Saturday May 30, 2020
IRS Offers Online Safety Tips for Teens
In IR-2019-175 the Service offered suggestions for online protection for families with teenagers. The IRS noted, “During National Work and Family Month, we are asking parents and families to be mindful of all the pitfalls that can be found by sharing devices at home, shopping online and through navigating through various social media platforms. Often, those who are less experienced can put themselves and others at risk by leaving an unnecessary trail of personal information for fraudsters.”
Because most young individuals are regular users of the internet and social media, there are five areas of online protection parents should discuss with teens.
- Security is Important – Individuals of all ages need to protect their birthdates, addresses, ages, Social Security and driver’s license numbers. Do not give out this information on the internet.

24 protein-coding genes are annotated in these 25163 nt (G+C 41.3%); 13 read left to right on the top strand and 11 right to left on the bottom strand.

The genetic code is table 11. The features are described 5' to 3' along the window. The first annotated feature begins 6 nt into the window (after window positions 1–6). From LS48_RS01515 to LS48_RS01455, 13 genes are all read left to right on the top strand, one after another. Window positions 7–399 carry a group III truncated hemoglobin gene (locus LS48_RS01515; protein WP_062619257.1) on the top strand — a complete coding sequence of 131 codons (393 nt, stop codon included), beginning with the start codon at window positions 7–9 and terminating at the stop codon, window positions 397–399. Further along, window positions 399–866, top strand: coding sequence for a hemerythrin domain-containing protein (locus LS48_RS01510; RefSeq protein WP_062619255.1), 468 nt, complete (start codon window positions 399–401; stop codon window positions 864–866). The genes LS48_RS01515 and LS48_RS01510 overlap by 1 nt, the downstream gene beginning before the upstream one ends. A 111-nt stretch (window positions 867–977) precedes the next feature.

- Firewalls and Anti-Virus Software – Use and update your anti-virus software regularly. Always ensure firewalls are updated to protect your online accounts with strong passwords. A strong password is a combination of uppercase letters, lowercase letters, numbers and special characters such as an asterisk or exclamation point.
- Recognize Scams – Teens may receive phishing emails, threatening phone calls or texts claiming to be from the IRS. They should not click on suspicious links or respond to unknown emails or calls.
- Protect Personal Data – Leave your Social Security card at home. Shop only at recognized online retailers. If you are using a recognized retailer, you may need to use your credit card or an online payment service. Be cautious not to use these financial accounts with unknown retailers.
- Warning About Public Wi-Fi – Teens often use Wi-Fi at coffee shops, restaurants or other public locations. Unsecured Wi-Fi is a common place for lurking hackers to capture your personal information. On public Wi-Fi, be especially careful not to enter financial information, not to access online bank accounts and to minimize use of accounts with your complex passwords. A virtual private network (VPN) account may be a good solution to protect teens who are regular users of public Wi-Fi.
Published October 25, 2019
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